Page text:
OUR ULTIMATE COVID BOOKING GUARANTEE. FIND OUT MORE
When it comes to industry titans that have come out of Seattle, coffee companies are obviously part of the group. Tully’s, Seattle’s Best, and Starbucks are all proof that the Emerald City is king of coffee; they’re also just the tip of the iceberg. Coffee became popular back in the 1700s when tea was too highly taxed—think Boston Tea Party. So what brought the cream of the crop to the opposite side of the country and why was Seattle where it all took root?
It’s really just a combination of the right factors coming together at the right place and the right time. First, the surroundings: there is nothing like regular overcast days in the mid-50s Fahrenheit (13°C) to make you crave a warm beverage that doubles as a pick-me-up. That right there powered the opening of Café Encore in 1958, followed closely by The Place Next Door in 1959 and El Matador in 1960.
Now that you understand the place, you can learn more about the time. The 1960s and ’70s were all about counterculture. Bohemians sought out places where they could gather and discuss changing the world. This demand made room to supply an increase in coffeehouses all around Seattle, notably The Last Exit in 1967 in the U. District (near Hippie Hill). Not long after, a future Starbucks executive opened the still prominent Café Allegro in 1975.
As bohemian values of authenticity and individuality flourished in the region and the nation, Peet’s Coffee & Tea in California, which opened in 1966, became one of the first coffee companies to explore different beans, focusing on the unique differences in coffee with beans from various areas around the world.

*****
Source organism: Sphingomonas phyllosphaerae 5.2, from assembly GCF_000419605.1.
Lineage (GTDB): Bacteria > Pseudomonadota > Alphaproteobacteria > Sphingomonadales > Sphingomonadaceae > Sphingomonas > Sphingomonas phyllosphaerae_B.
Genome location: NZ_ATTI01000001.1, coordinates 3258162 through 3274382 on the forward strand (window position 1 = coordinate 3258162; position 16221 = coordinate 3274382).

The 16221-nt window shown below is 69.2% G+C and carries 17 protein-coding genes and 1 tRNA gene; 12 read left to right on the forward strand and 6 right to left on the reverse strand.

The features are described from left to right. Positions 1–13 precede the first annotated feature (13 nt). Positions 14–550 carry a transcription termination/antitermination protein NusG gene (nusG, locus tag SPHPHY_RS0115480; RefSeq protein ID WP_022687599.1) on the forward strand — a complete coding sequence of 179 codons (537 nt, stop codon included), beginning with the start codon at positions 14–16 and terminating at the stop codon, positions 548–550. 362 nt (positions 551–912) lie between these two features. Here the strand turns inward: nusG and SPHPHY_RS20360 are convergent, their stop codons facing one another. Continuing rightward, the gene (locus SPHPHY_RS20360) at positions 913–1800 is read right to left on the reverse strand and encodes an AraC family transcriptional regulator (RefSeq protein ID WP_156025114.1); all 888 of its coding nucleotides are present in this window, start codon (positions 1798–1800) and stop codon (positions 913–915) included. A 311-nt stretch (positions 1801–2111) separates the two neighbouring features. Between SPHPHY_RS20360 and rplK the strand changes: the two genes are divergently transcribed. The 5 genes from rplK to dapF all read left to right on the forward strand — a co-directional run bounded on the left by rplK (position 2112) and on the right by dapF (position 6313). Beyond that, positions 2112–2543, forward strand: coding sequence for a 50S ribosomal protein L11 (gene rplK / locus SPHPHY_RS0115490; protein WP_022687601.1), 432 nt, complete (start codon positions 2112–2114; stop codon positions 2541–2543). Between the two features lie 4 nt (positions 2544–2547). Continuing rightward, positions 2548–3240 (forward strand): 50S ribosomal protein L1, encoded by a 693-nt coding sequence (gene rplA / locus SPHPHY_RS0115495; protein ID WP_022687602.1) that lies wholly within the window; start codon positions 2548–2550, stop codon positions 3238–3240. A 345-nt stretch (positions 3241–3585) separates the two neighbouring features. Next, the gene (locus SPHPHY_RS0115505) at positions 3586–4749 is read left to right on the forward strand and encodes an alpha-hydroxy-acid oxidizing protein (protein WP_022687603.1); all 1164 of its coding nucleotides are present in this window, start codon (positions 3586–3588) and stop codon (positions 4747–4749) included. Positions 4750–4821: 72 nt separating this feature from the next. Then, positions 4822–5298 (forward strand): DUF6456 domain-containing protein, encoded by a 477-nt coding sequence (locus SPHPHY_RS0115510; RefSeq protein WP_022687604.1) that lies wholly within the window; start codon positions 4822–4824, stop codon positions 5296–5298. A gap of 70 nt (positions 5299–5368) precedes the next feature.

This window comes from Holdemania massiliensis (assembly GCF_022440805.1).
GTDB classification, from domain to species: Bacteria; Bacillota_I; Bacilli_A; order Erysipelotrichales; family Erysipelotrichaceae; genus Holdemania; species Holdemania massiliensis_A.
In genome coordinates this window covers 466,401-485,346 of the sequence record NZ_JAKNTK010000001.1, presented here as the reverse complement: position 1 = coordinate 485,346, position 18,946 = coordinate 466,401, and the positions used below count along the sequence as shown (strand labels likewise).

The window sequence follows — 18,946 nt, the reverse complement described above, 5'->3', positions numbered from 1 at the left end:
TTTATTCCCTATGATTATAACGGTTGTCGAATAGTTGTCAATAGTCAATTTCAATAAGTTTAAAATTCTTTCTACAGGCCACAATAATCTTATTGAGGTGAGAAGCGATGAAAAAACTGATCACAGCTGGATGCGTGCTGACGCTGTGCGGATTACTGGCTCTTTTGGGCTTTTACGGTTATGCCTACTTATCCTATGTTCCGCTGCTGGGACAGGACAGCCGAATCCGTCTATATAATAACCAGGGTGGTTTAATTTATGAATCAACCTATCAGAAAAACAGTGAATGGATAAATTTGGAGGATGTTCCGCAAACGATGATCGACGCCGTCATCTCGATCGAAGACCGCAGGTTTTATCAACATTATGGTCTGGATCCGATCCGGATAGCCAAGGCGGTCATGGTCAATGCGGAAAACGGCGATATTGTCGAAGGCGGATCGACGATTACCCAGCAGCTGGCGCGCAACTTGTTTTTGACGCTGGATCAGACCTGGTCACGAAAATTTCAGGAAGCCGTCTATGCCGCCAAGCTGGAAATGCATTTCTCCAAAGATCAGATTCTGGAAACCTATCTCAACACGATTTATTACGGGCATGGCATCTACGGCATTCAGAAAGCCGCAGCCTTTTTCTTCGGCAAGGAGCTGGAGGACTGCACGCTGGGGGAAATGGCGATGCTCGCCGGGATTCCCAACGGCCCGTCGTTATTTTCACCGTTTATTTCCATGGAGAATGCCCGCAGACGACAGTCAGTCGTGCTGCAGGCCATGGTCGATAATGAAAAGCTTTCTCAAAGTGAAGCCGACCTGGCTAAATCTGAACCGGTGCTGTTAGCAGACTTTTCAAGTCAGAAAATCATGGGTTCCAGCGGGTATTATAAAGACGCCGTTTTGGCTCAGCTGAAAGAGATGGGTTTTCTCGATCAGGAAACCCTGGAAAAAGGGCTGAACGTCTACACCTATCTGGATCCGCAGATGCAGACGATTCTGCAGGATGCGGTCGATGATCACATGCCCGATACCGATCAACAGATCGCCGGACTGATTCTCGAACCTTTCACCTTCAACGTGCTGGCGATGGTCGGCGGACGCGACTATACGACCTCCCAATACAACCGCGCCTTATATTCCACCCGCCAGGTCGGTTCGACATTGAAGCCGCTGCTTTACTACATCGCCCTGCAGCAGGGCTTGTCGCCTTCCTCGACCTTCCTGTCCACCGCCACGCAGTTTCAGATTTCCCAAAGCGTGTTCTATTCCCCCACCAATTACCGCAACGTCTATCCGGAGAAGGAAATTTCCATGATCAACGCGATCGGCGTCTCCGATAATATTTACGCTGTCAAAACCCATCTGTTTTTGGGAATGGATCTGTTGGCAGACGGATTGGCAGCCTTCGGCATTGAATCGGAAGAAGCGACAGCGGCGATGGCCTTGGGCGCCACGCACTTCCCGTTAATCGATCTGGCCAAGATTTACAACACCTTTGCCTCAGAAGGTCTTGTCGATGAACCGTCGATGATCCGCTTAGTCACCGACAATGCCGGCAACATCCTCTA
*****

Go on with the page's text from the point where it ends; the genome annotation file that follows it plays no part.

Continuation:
Fitting into the Seattle culture perfectly, three coffee connoisseurs in the city purchased whole beans in bulk from Peet’s to sell in a store, which opened in 1971 on Western Avenue. Choosing a nautical theme for their shop, they named it after the first mate in Moby Dick, Starbucks. Eventually deciding to sell actual beverages in addition to the whole beans, Starbucks moved in 1976 to what is known as its original location at Pike Place Market.
Of course, Starbucks changed the entire game. Still, as they began to take over the world, Seattle held true to its values which, first associated with hippies, attached themselves to the grunge culture as the city moved into the ’90s. These unaltering values led Seattleites to independent roasters and coffee shops, rejecting the increasingly conformist Starbucks.
Today, nothing has changed much. Seattleites typically hate Starbucks, which doesn’t really faze the company, being loved by the rest of the world as they are. People of the Emerald City flock to the trends that have evolved from once-hippie values: ethically sourced, Fair Trade coffee at shops that practice ecological responsibility. The smaller and more local, the better.
Seattleites may be coffee snobs, but they’re coffee snobs with good intentions who really know their stuff.